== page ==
If you were to put all of David Bowie’s albums into a bin and grab three of them blindly, you would get three different listening experiences. Bowie, who passed away Jan. 10 at the age of 69, mastered the art of staying true to your private self while constantly switching his public persona and aesthetics.
Bowie was also greatly influenced by the music he heard elsewhere. His mind drove him to whatever tickled his fancy. Some of that change could be seen in his fashion sense. From the cross dressing of his earlier days to Ziggy Stardust to Aladdin Sane to the Thin White Duke to the suit and tie elder statesman, it might have looked different, but it was always Bowie.
His music was driven by the desire to challenge himself, stay current and collaborate with whoever was making the most exciting material around. For a significant amount of his career, that led him to Black music. Bowie’s appreciation and fascination with Black music led to him turning Luther Vandross’ job from background vocalist on the “Young Americans” album to vocal arranger after overhearing some of his ideas in the studio. Bowie’s desire to want that album to sound like “Philly Soul” wouldn’t be his first dance with Black music.
When Bowie was in a rut creatively, he tagged Nile Rodgers to produce his so-called comeback album “Let’s Dance.” When Bowie heard jungle and drum and bass music made by people of color in his native United Kingdom, the result was 1997’s “Earthling.” When most rock stars of his age spent the ’90s and 2000s decrying the declining popularity of guitar-based music over rap and other genres, Bowie was on the “Today” show telling Bryant Gumble that rappers were making some of the most vital music today. During a joint interview with Mos Def for Complex magazine in 2003, he recited lyrics to the Black Star track “Respiration.” In 2015, Bowie’s long-time producer Tony Visconti told Rolling Stone that Kendrick Lamar’s “To Pimp a Butterfly” influenced him heavily in the making of his swan song LP “Blackstar.”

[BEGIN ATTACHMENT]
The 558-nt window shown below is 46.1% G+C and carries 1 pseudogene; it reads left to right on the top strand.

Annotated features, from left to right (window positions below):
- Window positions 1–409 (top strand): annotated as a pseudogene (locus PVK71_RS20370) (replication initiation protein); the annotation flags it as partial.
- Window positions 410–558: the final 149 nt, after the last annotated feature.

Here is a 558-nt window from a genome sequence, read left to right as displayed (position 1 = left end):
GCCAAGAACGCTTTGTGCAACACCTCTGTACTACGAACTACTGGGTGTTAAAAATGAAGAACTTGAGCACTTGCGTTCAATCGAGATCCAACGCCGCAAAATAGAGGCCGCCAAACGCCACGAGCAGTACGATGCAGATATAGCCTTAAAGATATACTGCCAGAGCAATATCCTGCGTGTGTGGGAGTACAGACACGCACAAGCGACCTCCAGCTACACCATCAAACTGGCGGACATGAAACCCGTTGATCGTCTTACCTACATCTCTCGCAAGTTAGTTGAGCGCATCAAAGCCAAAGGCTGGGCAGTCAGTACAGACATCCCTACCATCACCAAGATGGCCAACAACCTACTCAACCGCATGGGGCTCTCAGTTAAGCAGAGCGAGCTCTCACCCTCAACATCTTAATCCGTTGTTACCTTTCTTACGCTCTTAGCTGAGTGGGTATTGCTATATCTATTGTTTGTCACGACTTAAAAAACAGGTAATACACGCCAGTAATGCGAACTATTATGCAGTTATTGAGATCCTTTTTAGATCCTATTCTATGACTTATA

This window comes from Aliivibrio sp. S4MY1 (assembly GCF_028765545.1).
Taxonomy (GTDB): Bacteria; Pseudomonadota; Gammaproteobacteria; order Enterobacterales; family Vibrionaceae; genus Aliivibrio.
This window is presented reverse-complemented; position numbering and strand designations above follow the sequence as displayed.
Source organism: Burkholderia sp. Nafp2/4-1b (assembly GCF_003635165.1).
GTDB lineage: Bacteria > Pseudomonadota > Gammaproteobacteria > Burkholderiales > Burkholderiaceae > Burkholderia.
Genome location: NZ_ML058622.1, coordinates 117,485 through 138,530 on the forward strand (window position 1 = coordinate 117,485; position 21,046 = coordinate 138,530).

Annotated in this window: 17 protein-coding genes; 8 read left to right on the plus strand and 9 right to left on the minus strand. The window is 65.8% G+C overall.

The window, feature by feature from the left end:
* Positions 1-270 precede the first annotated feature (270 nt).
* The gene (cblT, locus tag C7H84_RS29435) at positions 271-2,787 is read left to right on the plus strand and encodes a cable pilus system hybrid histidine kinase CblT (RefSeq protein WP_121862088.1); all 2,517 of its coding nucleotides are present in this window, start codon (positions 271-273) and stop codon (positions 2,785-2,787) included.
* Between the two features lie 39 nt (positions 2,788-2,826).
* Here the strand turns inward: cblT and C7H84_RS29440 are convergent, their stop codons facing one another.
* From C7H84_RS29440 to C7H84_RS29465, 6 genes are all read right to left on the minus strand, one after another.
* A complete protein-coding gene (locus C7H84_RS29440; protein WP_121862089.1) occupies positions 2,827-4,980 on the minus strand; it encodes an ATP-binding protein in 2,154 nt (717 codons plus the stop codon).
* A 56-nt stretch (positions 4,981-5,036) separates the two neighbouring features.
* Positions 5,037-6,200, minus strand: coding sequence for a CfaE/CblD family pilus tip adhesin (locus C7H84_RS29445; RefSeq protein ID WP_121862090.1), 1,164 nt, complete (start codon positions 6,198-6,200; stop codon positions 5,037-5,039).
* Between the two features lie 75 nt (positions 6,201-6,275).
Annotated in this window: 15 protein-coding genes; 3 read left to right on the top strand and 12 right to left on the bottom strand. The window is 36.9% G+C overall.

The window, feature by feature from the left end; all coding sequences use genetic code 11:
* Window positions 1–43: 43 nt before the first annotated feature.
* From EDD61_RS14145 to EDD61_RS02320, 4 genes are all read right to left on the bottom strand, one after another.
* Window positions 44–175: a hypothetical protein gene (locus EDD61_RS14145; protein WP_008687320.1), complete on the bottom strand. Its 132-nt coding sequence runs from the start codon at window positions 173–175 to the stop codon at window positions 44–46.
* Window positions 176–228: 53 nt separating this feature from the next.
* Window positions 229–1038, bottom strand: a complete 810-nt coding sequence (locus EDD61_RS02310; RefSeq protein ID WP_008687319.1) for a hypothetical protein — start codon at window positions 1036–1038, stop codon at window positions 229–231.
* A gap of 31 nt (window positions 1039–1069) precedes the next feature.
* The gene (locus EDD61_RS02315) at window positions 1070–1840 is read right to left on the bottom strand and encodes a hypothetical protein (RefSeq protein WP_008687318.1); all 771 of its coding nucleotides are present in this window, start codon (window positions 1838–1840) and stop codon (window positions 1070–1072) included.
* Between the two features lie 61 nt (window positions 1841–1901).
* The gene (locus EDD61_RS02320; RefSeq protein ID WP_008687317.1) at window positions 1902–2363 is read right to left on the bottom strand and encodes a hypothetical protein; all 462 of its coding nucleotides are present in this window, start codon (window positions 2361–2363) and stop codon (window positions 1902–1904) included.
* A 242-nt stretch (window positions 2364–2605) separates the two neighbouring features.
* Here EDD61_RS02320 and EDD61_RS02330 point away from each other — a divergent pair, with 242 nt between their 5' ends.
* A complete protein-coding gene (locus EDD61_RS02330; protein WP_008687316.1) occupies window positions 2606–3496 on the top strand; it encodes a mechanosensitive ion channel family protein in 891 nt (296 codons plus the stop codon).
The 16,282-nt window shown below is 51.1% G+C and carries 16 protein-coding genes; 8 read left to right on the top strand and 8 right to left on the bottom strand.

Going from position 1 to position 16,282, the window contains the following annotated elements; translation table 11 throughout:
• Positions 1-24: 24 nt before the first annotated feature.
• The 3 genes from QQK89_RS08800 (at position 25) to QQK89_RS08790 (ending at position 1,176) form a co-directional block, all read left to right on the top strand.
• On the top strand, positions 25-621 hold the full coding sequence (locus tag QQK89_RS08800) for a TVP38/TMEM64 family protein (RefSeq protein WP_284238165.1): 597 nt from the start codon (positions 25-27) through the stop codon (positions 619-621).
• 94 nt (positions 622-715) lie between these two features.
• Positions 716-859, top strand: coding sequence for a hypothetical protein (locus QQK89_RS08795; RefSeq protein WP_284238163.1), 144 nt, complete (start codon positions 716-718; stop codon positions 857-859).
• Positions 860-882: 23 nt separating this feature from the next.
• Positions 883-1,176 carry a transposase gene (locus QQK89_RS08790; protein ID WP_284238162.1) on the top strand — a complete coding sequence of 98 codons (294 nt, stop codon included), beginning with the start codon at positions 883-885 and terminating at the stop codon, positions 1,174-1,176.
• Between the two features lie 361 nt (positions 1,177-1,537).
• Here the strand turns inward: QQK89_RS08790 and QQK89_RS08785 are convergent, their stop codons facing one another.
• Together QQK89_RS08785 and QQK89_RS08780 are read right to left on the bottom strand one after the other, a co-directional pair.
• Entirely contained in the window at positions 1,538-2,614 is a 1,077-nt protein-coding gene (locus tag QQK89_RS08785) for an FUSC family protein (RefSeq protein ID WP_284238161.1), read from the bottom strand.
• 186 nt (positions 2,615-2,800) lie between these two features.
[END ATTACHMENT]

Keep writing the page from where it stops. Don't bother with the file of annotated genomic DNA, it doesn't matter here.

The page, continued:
In a famous interview in 1983 with MTV that’s being passed around online, Bowie wondered aloud why the station didn’t play many videos by Black artists. Needless to say, he made sure that the artists he adored got their just due as well.
Black music, in its purest form, promotes fearlessness and letting oneself go, to get lost in the moment—if only for a few minutes. But that doesn’t mean it’s not carefully crafted or meticulously planned. Bowie understood that because his career was an exercise in controlled spontaneity. This is why Bowie’s relationship with Black music seemed genuine. It wasn’t something he used to give his art some “flavor.” It wasn’t something he used to push himself to fame and then dump once the mainstream embraced him.
American popular music has always been about the dance between honoring and appropriation, absorbing different sounds and ripping them off. That relationship has usually come at the expense of non-white artists who aren’t able to turn their innovations into money and recognition. It wouldn’t be that much of a shock if Bowie understood that as well. The best artists tend to be the best collaborators, and judging by his career output, Bowie was a master. When he did the dance, he didn’t have two left feet.